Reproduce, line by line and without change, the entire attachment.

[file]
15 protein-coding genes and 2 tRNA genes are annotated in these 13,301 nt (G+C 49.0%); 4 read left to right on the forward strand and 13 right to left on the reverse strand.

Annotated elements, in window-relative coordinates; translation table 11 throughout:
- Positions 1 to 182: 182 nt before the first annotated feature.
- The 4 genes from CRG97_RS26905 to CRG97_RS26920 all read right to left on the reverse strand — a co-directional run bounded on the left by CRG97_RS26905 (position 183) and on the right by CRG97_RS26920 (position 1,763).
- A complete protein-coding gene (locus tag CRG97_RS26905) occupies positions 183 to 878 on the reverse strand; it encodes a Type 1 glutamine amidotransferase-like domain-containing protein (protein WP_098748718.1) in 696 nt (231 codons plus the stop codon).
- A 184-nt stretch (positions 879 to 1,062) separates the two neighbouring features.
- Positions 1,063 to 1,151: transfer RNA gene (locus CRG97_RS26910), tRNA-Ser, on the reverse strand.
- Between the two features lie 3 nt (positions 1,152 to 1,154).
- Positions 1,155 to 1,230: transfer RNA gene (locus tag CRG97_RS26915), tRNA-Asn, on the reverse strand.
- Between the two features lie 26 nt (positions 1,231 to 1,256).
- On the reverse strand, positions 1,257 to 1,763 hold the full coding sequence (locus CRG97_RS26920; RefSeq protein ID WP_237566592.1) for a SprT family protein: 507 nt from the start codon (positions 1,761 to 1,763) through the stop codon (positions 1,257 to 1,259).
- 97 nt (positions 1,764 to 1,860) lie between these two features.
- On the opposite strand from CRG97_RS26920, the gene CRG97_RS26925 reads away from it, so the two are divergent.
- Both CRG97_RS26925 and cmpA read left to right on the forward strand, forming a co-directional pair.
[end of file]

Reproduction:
15 protein-coding genes and 2 tRNA genes are annotated in these 13,301 nt (G+C 49.0%); 4 read left to right on the forward strand and 13 right to left on the reverse strand.

Annotated elements, in window-relative coordinates; translation table 11 throughout:
- Positions 1 to 182: 182 nt before the first annotated feature.
- The 4 genes from CRG97_RS26905 to CRG97_RS26920 all read right to left on the reverse strand — a co-directional run bounded on the left by CRG97_RS26905 (position 183) and on the right by CRG97_RS26920 (position 1,763).
- A complete protein-coding gene (locus tag CRG97_RS26905) occupies positions 183 to 878 on the reverse strand; it encodes a Type 1 glutamine amidotransferase-like domain-containing protein (protein WP_098748718.1) in 696 nt (231 codons plus the stop codon).
- A 184-nt stretch (positions 879 to 1,062) separates the two neighbouring features.
- Positions 1,063 to 1,151: transfer RNA gene (locus CRG97_RS26910), tRNA-Ser, on the reverse strand.
- Between the two features lie 3 nt (positions 1,152 to 1,154).
- Positions 1,155 to 1,230: transfer RNA gene (locus tag CRG97_RS26915), tRNA-Asn, on the reverse strand.
- Between the two features lie 26 nt (positions 1,231 to 1,256).
- On the reverse strand, positions 1,257 to 1,763 hold the full coding sequence (locus CRG97_RS26920; RefSeq protein ID WP_237566592.1) for a SprT family protein: 507 nt from the start codon (positions 1,761 to 1,763) through the stop codon (positions 1,257 to 1,259).
- 97 nt (positions 1,764 to 1,860) lie between these two features.
- On the opposite strand from CRG97_RS26920, the gene CRG97_RS26925 reads away from it, so the two are divergent.
- Both CRG97_RS26925 and cmpA read left to right on the forward strand, forming a co-directional pair.